3. Sign up for a Kroger Rewards Account by entering your zip code, clicking on your favorite store and entering your email address. You will also need to create a password and agree to the terms and conditions
  4. You will then get a message to check your email inbox, using the email address you registered with. Click on the link within the body of the email
  5. After seeing a new window, click on “My Account” and use your email address and password to proceed to the next step
  6. Click on “Edit Kroger Community Rewards Information” and input your Kroger Plus card number
  7. Update or confirm your information
  8. Enter “CURE Childhood Cancer”, select organization from list and click on confirm
  9. To verify you are enrolled correctly, you will see CURE’s name on the right side of your information page

Remember: Purchases will not count until after the card is registered. Members must swipe their registered Kroger Plus card or use the phone number that is related to their registered Kroger Plus card when shopping for each purchase to count. 

Now, you can give back to CURE almost everyday as you run your grocery errands. Kroger Community Rewards makes fundraising easy-all you have to do is shop at Kroger and swipe your Plus Card! Make sure to tell your friends, co-workers and family members about this simple way to give back to children battling childhood cancer!

June 27th, 2014

David’s Story

CURE Childhood Cancer supports all of our children and their families throughout their journey with pediatric cancer. It is the stories of these brave children that motivate us each day. We share with you the story of one of our inspirational children – David.


December 18, 2012 will forever be etched in our family’s minds for the rest of our lives. We look forward to a new date that will join it: the day we are told we are cancer free and done with our chemo and visits!

It all started on Halloween when David was too sick to go out trick or treating with his friends. David was sick off and on from then through December. At one time he got a fever of 104 and it took us a while to bring it down. He would have soccer practices and come home achy and have a fever. But a few hours later the fever would be gone. We thought it was a sport-induced fever but no one had heard of that. Then, David got the flu. Would it ever end? He was feeling better during Christmas but I thought I would take him to the pediatrician just to make sure he didn’t have mono or something because we had just been going to urgent cares. The pediatrician said she would put him on a Z-Tab and see if that would knock it out. If it came back, she said they would do blood work and see if it was maybe mono. I told her that’s what I thought it was. Since we both shared the same opinion, the pediatrician said she would test David for mono and was back in two minutes. David’s blood counts were off! She wanted to send David for labs. She started talking about what others might say. It could be Leukemia and other stuff but I think she was preparing me because she knew. She’s married to an oncologist. No biggy, I wasn’t worried. We went about our day but the doctor kept calling saying she hadn’t gotten the labs. I wasn’t calling her saying, “What have you heard?” She was calling me! By the end of the day she and her husband were mad. I kept telling them, “It’s ok and we’ll wait for tomorrow.”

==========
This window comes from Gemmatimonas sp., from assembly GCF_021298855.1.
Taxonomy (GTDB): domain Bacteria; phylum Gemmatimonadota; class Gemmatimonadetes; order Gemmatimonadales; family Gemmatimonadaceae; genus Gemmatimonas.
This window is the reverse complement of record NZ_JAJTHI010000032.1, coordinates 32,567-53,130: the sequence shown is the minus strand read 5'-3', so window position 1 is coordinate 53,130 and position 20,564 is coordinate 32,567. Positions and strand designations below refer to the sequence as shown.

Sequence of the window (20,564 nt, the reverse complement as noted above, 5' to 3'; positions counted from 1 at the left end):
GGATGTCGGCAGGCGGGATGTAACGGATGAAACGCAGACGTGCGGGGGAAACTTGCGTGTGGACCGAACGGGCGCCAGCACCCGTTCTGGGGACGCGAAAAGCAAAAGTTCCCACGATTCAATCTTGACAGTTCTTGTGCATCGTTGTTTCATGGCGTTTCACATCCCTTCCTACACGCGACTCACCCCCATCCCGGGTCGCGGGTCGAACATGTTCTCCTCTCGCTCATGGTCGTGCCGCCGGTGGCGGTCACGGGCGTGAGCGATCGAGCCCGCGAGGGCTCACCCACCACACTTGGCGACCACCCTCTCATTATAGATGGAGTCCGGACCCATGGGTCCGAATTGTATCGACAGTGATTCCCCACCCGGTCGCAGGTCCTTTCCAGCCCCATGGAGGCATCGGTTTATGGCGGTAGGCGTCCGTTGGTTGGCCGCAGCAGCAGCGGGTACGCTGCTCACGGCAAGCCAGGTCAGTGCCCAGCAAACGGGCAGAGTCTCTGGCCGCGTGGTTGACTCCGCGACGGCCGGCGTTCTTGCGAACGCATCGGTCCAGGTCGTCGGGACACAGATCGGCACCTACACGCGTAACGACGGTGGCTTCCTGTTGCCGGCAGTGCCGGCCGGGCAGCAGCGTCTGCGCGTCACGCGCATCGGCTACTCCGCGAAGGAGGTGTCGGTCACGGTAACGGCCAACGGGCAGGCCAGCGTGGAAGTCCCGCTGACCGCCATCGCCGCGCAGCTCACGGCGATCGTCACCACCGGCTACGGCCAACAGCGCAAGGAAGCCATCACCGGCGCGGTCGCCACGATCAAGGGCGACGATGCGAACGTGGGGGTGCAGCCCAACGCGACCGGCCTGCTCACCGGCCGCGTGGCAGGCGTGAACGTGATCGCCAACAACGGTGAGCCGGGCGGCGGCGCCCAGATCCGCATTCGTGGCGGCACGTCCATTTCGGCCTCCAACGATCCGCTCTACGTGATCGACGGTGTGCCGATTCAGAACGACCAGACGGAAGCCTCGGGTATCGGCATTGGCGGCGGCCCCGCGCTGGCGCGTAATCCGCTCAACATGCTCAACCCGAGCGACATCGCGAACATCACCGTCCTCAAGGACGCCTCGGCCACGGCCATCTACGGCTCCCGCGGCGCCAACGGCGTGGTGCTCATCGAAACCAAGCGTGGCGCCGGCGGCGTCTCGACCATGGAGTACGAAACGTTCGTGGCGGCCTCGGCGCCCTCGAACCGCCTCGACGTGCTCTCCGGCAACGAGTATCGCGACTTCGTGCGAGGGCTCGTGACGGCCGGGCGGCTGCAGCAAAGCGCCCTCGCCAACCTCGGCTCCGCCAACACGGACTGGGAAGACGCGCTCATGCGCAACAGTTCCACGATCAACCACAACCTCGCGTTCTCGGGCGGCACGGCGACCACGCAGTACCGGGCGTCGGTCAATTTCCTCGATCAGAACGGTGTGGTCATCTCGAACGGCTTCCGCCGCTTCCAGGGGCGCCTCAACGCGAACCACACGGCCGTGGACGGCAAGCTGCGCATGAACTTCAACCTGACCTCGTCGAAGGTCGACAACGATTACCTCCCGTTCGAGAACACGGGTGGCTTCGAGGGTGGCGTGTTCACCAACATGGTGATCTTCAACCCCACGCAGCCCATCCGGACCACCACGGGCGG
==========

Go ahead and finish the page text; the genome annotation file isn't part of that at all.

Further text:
The next day she put us at the top of her list. On December 18, she called with the worst words you will ever hear, “David has Leukemia!” We packed a bag for at least ten days to stay at Scottish Rite. Our journey began. The first day was the worst with telling everyone, all the tears and not knowing what to expect.

But by the next day, David was calm and laughed if I cried! He has never asked “why me?” He has so much faith in our God and that he has God’s peace and strength. Even in losing his hair, it’s his “new” life and he goes right along like it’s nothing! And now the kid that used to hate finger pricks just throws his arms out there to let the nurses do their thing. The thing that he misses most is being able to play soccer in High School and possibly in college. It’s something he’s wanted his whole life.